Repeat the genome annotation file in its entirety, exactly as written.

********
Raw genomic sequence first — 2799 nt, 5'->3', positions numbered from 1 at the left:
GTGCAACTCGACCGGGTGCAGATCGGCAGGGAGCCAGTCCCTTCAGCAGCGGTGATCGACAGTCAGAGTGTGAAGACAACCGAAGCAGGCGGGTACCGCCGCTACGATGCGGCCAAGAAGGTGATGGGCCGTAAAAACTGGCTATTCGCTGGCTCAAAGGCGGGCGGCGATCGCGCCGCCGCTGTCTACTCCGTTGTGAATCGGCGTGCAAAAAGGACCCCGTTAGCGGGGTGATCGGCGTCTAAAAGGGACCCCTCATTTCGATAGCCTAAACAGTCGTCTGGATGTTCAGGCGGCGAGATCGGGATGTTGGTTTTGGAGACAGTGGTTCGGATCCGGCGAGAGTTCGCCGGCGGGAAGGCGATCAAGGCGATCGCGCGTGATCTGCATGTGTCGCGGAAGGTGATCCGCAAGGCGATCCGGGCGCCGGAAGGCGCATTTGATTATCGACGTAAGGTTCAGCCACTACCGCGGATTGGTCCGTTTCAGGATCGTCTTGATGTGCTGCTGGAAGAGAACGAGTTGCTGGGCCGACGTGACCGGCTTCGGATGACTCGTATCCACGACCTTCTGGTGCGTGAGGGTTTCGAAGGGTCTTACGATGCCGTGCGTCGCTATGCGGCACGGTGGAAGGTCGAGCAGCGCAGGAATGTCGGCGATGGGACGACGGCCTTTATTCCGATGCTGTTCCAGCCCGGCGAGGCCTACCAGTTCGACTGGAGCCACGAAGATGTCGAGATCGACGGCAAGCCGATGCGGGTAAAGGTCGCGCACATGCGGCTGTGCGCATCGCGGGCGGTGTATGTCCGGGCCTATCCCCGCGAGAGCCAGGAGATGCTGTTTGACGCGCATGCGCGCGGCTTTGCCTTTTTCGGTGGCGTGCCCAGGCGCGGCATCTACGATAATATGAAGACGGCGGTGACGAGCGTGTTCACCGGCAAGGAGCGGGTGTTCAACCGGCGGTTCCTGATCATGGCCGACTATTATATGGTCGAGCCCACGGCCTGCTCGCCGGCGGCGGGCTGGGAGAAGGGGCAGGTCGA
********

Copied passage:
Raw genomic sequence first — 2799 nt, 5'->3', positions numbered from 1 at the left:
GTGCAACTCGACCGGGTGCAGATCGGCAGGGAGCCAGTCCCTTCAGCAGCGGTGATCGACAGTCAGAGTGTGAAGACAACCGAAGCAGGCGGGTACCGCCGCTACGATGCGGCCAAGAAGGTGATGGGCCGTAAAAACTGGCTATTCGCTGGCTCAAAGGCGGGCGGCGATCGCGCCGCCGCTGTCTACTCCGTTGTGAATCGGCGTGCAAAAAGGACCCCGTTAGCGGGGTGATCGGCGTCTAAAAGGGACCCCTCATTTCGATAGCCTAAACAGTCGTCTGGATGTTCAGGCGGCGAGATCGGGATGTTGGTTTTGGAGACAGTGGTTCGGATCCGGCGAGAGTTCGCCGGCGGGAAGGCGATCAAGGCGATCGCGCGTGATCTGCATGTGTCGCGGAAGGTGATCCGCAAGGCGATCCGGGCGCCGGAAGGCGCATTTGATTATCGACGTAAGGTTCAGCCACTACCGCGGATTGGTCCGTTTCAGGATCGTCTTGATGTGCTGCTGGAAGAGAACGAGTTGCTGGGCCGACGTGACCGGCTTCGGATGACTCGTATCCACGACCTTCTGGTGCGTGAGGGTTTCGAAGGGTCTTACGATGCCGTGCGTCGCTATGCGGCACGGTGGAAGGTCGAGCAGCGCAGGAATGTCGGCGATGGGACGACGGCCTTTATTCCGATGCTGTTCCAGCCCGGCGAGGCCTACCAGTTCGACTGGAGCCACGAAGATGTCGAGATCGACGGCAAGCCGATGCGGGTAAAGGTCGCGCACATGCGGCTGTGCGCATCGCGGGCGGTGTATGTCCGGGCCTATCCCCGCGAGAGCCAGGAGATGCTGTTTGACGCGCATGCGCGCGGCTTTGCCTTTTTCGGTGGCGTGCCCAGGCGCGGCATCTACGATAATATGAAGACGGCGGTGACGAGCGTGTTCACCGGCAAGGAGCGGGTGTTCAACCGGCGGTTCCTGATCATGGCCGACTATTATATGGTCGAGCCCACGGCCTGCTCGCCGGCGGCGGGCTGGGAGAAGGGGCAGGTCGA